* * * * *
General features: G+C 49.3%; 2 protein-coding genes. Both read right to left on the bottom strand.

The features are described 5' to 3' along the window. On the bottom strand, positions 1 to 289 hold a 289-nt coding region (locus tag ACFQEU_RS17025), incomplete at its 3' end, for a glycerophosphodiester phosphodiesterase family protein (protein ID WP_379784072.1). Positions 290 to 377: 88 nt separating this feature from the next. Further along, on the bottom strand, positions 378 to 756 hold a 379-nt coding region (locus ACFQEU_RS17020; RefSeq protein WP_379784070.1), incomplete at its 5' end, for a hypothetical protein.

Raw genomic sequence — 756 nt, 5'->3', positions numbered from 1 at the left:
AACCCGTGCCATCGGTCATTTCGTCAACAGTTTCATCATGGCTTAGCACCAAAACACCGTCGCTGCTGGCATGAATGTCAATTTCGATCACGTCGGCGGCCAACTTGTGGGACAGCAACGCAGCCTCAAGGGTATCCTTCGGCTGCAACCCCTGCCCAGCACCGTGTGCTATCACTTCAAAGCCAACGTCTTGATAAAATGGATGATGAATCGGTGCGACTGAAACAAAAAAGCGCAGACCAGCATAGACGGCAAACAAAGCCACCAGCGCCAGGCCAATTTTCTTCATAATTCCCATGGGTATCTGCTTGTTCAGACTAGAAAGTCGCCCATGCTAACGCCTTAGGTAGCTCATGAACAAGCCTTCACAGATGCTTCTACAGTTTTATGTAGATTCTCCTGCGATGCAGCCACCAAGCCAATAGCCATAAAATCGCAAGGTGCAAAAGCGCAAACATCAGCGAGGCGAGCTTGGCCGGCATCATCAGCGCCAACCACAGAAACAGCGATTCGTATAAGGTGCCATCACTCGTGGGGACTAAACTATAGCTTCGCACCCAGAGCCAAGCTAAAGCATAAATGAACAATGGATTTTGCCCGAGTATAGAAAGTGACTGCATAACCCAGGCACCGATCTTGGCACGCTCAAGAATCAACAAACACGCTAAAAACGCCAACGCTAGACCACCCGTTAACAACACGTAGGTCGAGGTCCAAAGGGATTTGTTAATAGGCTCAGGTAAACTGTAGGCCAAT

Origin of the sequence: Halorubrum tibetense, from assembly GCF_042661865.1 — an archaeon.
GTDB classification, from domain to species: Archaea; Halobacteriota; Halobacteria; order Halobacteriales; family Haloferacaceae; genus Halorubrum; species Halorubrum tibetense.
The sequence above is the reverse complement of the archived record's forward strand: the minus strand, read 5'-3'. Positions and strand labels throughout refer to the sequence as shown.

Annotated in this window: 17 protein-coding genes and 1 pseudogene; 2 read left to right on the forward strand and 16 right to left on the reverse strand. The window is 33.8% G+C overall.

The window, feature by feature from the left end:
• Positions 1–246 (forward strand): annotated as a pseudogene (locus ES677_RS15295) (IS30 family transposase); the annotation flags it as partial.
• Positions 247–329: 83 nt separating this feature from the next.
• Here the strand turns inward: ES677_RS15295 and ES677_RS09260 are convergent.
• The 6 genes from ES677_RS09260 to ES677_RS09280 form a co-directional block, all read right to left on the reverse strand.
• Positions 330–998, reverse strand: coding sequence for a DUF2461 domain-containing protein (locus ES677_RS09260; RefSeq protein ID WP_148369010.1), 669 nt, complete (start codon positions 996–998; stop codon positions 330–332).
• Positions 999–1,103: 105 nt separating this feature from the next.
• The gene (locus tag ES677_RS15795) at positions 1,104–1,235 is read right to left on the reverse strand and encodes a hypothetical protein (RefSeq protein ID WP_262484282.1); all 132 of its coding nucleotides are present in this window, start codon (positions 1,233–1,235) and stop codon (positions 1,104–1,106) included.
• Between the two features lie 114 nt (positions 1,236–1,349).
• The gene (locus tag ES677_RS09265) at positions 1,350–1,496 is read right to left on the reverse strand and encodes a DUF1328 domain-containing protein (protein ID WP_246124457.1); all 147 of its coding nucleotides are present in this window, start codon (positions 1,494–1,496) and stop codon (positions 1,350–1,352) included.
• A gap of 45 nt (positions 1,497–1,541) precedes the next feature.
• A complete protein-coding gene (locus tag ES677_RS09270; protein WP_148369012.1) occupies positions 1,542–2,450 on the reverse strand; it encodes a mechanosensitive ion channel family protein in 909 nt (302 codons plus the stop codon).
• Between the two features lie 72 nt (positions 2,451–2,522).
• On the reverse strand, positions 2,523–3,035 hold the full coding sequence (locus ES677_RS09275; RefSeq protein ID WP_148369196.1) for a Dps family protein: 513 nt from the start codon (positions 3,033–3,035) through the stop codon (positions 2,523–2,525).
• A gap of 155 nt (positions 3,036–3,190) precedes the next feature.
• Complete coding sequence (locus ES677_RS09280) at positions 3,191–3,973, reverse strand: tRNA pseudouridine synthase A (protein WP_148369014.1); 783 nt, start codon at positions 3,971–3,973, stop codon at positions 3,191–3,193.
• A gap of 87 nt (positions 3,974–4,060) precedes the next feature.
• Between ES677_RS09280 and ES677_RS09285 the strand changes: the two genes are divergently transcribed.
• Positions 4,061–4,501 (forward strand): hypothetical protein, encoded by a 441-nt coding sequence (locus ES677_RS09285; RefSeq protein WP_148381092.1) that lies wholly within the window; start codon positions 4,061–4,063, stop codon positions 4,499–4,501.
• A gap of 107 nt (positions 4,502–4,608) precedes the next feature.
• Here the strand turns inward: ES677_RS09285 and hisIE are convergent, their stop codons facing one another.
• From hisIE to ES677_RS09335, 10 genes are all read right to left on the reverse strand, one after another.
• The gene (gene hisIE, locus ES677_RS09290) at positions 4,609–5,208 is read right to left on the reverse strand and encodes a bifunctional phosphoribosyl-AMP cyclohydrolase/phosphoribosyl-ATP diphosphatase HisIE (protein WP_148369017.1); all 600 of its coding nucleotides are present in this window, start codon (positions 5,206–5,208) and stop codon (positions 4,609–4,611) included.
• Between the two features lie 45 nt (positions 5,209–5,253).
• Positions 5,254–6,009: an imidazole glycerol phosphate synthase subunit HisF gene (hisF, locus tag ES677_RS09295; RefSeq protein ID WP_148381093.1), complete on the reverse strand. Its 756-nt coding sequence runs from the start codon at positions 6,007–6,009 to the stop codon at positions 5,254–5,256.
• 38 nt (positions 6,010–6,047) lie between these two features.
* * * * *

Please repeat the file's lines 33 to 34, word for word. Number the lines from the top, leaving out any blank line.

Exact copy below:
• Positions 5,254–6,009: an imidazole glycerol phosphate synthase subunit HisF gene (hisF, locus tag ES677_RS09295; RefSeq protein ID WP_148381093.1), complete on the reverse strand. Its 756-nt coding sequence runs from the start codon at positions 6,007–6,009 to the stop codon at positions 5,254–5,256.
• 38 nt (positions 6,010–6,047) lie between these two features.